The work of Edmund L. Pearson, the best true crime writer of all time, doesn't often garner book reviews on Amazon. With a sales rank that hovers somewhere around the 1.7 million mark, Murder at Smutty Nose is a lost masterpiece.
I noticed a while back that someone actually posted an Amazon review of that book, and the reviewer was so dead-on in her knowledge and assessment of Pearson and his contributions to crime literature that I thought the thing worth sharing with those eighteen other people (including descendants) who worship Pearson as I do. Maybe one of these days I'll convince the rest of you to sample his genius. (Photo from www.hatchetonline.com)
A Unique American Literary Figure
Reviewer: Gloria Mundi
Calling Edmund Pearson a "true-crime" writer is rather like describing Dom Perignon as a cheap bit of fizz. Like his Scottish contemporary William Roughead, Pearson was a talented writer with a dry wit and pleasantly off-kilter personality, who transcended his strange subject matter to produce remarkably entertaining, usually insightful social commentary.
Although both these authors had no pretensions to do anything other than entertain themselves and their readers (in that order, probably,) they make admirable historians.
"Murder At Smutty Nose," is a fine representative collection of Pearson's work. The title essay , which chronicles a multiple murder on a lonely island, and "The Sixth Capsule," detailing the poisoning of an unwanted secret wife, are memorable examples of how banal utter cruelty and selfishness can be.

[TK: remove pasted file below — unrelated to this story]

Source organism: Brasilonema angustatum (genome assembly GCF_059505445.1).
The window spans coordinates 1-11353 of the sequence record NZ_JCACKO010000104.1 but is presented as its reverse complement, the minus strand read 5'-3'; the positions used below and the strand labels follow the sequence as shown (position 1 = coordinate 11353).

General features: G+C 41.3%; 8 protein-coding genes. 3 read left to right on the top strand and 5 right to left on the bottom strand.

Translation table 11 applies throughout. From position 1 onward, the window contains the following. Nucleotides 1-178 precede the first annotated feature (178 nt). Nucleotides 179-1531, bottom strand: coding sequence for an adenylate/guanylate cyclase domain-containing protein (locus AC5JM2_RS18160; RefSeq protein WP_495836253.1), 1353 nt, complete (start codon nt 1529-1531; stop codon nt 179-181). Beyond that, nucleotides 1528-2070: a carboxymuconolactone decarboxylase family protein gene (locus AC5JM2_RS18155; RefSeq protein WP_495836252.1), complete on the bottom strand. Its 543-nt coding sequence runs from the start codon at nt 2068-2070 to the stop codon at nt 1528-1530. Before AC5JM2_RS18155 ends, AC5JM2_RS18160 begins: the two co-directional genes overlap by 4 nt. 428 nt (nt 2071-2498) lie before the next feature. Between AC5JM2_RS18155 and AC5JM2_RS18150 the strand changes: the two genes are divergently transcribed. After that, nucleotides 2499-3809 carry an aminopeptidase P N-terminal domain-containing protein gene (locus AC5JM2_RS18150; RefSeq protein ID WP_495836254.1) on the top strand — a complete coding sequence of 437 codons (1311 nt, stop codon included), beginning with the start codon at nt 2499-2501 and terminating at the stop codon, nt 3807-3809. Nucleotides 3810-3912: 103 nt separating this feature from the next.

On the other hand, "A Demnition Body," and "Number 31 Bond Street," are about as farcical as violent death can possibly be. "Number 31," in particular, with its bizarre cast of characters and a heroine prone to faking pregnancies--complete with borrowed baby--for inheritance purposes ("Don't touch my dear baby--this is the child of Harvey Burdell!") describes a still-unsolved mystery that no novelist would dare invent.
However, Pearson's treatment of Constance Kent (convicted of murdering her infant brother in 1860,) and Lizzie Borden (the author's pet obsession throughout his career,) reveal his chief failing as a crime historian: Intellectual rigidity. He was too apt to take a conventional view of criminal cases--namely, that the accused was always guilty--and he seldom kept his mind open to other solutions. (This is particularly unfortunate in the Kent case, which was far more complex and unresolved than Pearson ever acknowledged.)
This is a minor failing, however, and it should not keep anyone interested in social history--or who simply wants to read a good mystery--from giving Pearson's works a try.
Alright, that crack about the Constance Kent case is off (she surely did it, in my opinion) but otherwise my favorite author is pinned to the canvas by the above.